From the speakers overhead the air hostess broadcasts that we are now beginning our descent to Dar Es Salaam and I have not even finished munching my beef burger. I force it hurriedly down my throat so that I do not miss any bit of the landing meme that goes with the aircrafts. After 15 minutes the runway was in view and now the remaining part was the landing. We landed safely at around 0630pm. After being cleared by the immigration and the yellow fever inspectors I went ahead to collect my other luggage, the Wikipedia banner that was waiting for me up front. Next the cabs. The drivers are only waiting for you to find them at their designated desks and they had no rush like their NBO counterparts who barely wait for you to get out of the luggage bay.
I boarded a cab and headed to Akubu Hotel that is located at Kariakor area. There was an immediate change of plans due to some short on my budget courtesy of the ever fluctuating exchange rate of our Kshs against the dollar. But scratch that, it is not much of a problem for now. As we drove to my hotel the driver told me “sijui kama tutapata foleni kule mbele”—Foleni?? Ooh you mean a traffic jam. Surely Swahili is such a technical language. I got to my hotel at around 900pm tired and worn out and the next thing was sleep.
I woke up on the following 30th November and did my finals on what my mission entailed.
Downloaded some new PowerPoint themes and tried them out on my slide to make them look nice and from abroad 😉 I rushed to the venue of the meeting using a cab some minutes before it started and took my seat. Guys were wondering who this Steve is. Then to their surprise it was me a young man of 22! I took to the podium after an introduction by Pamela Marinda, PHD..BTW, she was not the MC but an organizer.I set up my slides and the Wikipedia show went live. There were wow moments all through my presentation and what wowed the crowd the most is to learn there exist a Swahili Wikipedia!!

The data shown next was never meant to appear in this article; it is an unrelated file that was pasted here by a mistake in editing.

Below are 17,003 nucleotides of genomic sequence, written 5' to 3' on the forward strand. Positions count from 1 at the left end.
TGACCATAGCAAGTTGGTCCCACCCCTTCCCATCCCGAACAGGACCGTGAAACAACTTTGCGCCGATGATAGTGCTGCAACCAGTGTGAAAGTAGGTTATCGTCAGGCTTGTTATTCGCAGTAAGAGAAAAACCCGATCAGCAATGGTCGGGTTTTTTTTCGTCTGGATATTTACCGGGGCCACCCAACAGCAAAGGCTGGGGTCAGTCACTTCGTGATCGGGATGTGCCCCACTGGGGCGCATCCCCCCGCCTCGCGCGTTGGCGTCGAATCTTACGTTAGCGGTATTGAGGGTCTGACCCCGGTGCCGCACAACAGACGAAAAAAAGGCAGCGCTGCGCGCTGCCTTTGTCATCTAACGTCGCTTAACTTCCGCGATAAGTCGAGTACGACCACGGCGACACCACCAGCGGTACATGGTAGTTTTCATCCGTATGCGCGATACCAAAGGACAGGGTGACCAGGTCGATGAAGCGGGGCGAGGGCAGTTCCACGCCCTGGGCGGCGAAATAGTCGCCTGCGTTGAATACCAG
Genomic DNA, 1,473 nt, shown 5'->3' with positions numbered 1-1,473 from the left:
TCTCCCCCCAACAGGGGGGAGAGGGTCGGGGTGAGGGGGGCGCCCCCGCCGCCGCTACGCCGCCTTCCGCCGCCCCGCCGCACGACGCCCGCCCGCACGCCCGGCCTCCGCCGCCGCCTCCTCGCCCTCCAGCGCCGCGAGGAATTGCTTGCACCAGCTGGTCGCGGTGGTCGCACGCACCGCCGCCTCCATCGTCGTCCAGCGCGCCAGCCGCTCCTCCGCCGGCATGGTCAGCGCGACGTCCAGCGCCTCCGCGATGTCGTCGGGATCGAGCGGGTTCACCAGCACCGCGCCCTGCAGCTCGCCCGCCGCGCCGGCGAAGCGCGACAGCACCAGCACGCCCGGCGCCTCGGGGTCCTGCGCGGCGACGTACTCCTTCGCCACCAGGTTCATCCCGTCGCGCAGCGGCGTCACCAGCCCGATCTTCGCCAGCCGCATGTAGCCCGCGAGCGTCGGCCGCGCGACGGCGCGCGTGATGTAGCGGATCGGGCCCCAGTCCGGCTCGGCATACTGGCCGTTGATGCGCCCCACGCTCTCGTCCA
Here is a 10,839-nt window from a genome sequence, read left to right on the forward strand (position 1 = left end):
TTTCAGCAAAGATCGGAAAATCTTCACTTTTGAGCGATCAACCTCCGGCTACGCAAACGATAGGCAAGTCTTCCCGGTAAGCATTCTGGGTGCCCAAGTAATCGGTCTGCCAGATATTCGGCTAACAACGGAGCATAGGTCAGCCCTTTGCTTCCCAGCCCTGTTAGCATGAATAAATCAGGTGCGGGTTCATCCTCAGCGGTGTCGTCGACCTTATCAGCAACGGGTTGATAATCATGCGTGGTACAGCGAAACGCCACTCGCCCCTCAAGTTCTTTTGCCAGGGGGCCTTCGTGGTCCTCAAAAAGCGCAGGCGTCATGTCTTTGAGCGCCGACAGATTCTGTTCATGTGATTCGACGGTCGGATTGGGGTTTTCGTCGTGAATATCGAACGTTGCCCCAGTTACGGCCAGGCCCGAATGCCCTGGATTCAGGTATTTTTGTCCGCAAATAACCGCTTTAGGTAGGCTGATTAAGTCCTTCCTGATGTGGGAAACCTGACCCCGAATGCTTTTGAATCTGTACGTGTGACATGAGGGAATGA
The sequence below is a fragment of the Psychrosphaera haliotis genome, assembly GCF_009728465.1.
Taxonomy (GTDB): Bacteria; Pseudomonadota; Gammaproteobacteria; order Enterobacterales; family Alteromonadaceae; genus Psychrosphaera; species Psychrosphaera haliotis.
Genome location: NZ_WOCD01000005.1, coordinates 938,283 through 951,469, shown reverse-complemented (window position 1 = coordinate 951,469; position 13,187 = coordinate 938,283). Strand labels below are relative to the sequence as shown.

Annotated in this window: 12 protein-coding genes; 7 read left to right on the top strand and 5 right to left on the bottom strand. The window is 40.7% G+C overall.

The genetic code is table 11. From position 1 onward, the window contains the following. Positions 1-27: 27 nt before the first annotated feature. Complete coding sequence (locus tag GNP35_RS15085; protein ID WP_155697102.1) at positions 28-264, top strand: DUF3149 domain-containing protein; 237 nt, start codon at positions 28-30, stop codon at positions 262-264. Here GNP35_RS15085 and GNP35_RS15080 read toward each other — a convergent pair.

Then the real editing started where the users had to create Wikipedia user accounts.
Wait, we had a holdup while creating these user accounts as the Mediawiki platform detected this as an attempt to hit the servers with so many requests to crash it. The effect, we could only create 6 accounts per IP. After checking with Oscar who is a Wikipedian and had faced the same problem while doing an outreach in Botswana, he recommended me to try opening accounts in the numerous languages – it by some means worked for some of the usersI pinged guys at the WMF about this and it was sorted in 10 minutes. During this time I had some time for a glass of water. After the guys opened the accounts, I had the chance to show them some editing stuff in the sandbox. Many guys had this great feeling of increasing African presence online and one way of doing this is through Wikipedia. To be specific one librarian told me that even professors in African universities only have their works documented offline and thus the need of programs like the Wikipedia Education program to have this work published online. In a nutshell I told them
“Wikipedia is not an arbiter or the repository of all human knowledge; it is a good point to start in the journey of knowledge.” I also touched on the truth in numbers philosophy in relation to Wikipedia and its projects.
A key thing that I insisted on is the articles on Wikipedia should not and never be original content; such information does not belong to Wikipedia. As I winded up the talk, I gave the attendees some swags that included T-Shirt, Badges, lanyards and some laptop stick
After this very long day I was invited for dinner by the organizers at the high-status Peacock hotel after which I had my fair share of Dar Es Salaam at night 😉
The report card is next on my next post…..